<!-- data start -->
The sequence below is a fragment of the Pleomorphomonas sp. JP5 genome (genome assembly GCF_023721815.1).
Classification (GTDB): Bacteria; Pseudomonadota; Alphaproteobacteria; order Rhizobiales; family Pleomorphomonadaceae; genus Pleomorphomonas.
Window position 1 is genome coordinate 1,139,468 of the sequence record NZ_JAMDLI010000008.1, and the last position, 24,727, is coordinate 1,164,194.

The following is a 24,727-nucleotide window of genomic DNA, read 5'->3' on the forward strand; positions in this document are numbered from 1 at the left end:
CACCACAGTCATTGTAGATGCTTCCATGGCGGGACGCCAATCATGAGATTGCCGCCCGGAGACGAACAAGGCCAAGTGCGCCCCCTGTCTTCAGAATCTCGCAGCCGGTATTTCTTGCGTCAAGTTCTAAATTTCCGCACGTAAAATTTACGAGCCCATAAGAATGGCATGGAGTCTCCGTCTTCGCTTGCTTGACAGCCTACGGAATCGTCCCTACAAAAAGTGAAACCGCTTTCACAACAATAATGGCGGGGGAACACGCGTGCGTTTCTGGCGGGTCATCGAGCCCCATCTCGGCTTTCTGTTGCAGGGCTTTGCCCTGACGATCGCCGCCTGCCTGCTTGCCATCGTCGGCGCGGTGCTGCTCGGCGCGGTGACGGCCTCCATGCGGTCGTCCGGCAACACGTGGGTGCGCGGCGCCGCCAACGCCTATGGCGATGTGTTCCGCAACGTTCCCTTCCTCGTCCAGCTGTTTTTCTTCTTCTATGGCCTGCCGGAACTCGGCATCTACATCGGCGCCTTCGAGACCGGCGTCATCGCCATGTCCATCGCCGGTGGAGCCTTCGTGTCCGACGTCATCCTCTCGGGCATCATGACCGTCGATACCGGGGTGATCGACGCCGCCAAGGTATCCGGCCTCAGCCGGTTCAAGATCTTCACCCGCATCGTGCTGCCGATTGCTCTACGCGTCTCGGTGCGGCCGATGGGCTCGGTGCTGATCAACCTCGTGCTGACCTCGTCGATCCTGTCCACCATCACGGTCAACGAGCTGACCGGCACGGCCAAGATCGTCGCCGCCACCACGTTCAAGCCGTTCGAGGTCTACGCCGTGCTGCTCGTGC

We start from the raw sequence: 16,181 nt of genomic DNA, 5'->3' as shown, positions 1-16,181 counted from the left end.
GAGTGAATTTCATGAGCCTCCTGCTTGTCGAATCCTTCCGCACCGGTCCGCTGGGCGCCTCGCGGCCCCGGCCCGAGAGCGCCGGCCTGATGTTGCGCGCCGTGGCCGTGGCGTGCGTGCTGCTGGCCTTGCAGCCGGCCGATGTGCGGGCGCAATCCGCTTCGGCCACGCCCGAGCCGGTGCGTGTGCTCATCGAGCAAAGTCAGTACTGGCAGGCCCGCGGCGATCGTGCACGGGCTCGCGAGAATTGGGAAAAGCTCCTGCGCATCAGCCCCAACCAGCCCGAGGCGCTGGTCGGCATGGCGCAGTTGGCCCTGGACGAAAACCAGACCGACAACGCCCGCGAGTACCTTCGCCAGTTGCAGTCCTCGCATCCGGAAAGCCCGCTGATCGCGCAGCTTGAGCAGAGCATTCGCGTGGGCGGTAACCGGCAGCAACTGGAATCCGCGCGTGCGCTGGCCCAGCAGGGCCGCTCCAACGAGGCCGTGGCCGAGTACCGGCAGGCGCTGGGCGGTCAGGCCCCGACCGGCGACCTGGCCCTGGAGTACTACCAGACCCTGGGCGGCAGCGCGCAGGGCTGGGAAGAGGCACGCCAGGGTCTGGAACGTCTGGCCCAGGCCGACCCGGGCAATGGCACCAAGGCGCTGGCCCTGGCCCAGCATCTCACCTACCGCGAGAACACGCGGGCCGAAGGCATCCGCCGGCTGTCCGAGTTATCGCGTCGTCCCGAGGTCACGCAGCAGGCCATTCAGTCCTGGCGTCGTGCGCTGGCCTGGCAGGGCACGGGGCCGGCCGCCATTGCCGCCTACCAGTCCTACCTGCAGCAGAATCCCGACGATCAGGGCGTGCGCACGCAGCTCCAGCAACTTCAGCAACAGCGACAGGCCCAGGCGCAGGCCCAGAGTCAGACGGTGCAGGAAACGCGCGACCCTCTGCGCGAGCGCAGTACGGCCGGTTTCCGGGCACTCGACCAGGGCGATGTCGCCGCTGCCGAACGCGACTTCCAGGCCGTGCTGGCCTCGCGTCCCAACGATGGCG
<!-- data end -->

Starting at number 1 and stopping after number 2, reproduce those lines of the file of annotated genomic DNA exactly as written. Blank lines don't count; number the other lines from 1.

The sequence below is a fragment of the Pleomorphomonas sp. JP5 genome (genome assembly GCF_023721815.1).
Classification (GTDB): Bacteria; Pseudomonadota; Alphaproteobacteria; order Rhizobiales; family Pleomorphomonadaceae; genus Pleomorphomonas.